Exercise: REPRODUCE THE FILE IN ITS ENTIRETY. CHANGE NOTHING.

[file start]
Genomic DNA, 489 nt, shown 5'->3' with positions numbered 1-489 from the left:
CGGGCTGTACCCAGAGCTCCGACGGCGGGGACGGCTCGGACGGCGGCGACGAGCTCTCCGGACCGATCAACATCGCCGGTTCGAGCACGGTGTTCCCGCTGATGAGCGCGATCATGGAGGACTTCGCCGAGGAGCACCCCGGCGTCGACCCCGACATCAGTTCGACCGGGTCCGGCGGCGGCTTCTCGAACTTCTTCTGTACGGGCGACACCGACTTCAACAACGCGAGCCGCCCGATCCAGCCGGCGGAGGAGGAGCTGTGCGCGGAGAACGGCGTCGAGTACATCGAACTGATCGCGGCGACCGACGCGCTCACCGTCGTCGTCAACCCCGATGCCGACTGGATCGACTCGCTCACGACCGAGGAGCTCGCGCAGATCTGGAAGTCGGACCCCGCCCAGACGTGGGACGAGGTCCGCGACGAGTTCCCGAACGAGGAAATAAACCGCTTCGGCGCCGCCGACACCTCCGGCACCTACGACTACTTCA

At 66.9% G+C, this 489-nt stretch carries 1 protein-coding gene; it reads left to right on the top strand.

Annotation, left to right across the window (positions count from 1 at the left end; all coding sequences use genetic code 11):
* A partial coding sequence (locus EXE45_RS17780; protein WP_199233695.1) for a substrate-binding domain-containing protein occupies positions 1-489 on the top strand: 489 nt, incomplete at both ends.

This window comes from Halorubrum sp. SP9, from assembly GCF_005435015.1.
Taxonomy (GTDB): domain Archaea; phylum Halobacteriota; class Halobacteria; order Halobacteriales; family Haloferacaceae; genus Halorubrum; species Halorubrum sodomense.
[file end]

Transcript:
Genomic DNA, 489 nt, shown 5'->3' with positions numbered 1-489 from the left:
CGGGCTGTACCCAGAGCTCCGACGGCGGGGACGGCTCGGACGGCGGCGACGAGCTCTCCGGACCGATCAACATCGCCGGTTCGAGCACGGTGTTCCCGCTGATGAGCGCGATCATGGAGGACTTCGCCGAGGAGCACCCCGGCGTCGACCCCGACATCAGTTCGACCGGGTCCGGCGGCGGCTTCTCGAACTTCTTCTGTACGGGCGACACCGACTTCAACAACGCGAGCCGCCCGATCCAGCCGGCGGAGGAGGAGCTGTGCGCGGAGAACGGCGTCGAGTACATCGAACTGATCGCGGCGACCGACGCGCTCACCGTCGTCGTCAACCCCGATGCCGACTGGATCGACTCGCTCACGACCGAGGAGCTCGCGCAGATCTGGAAGTCGGACCCCGCCCAGACGTGGGACGAGGTCCGCGACGAGTTCCCGAACGAGGAAATAAACCGCTTCGGCGCCGCCGACACCTCCGGCACCTACGACTACTTCA

At 66.9% G+C, this 489-nt stretch carries 1 protein-coding gene; it reads left to right on the top strand.

Annotation, left to right across the window (positions count from 1 at the left end; all coding sequences use genetic code 11):
* A partial coding sequence (locus EXE45_RS17780; protein WP_199233695.1) for a substrate-binding domain-containing protein occupies positions 1-489 on the top strand: 489 nt, incomplete at both ends.

This window comes from Halorubrum sp. SP9, from assembly GCF_005435015.1.
Taxonomy (GTDB): domain Archaea; phylum Halobacteriota; class Halobacteria; order Halobacteriales; family Haloferacaceae; genus Halorubrum; species Halorubrum sodomense.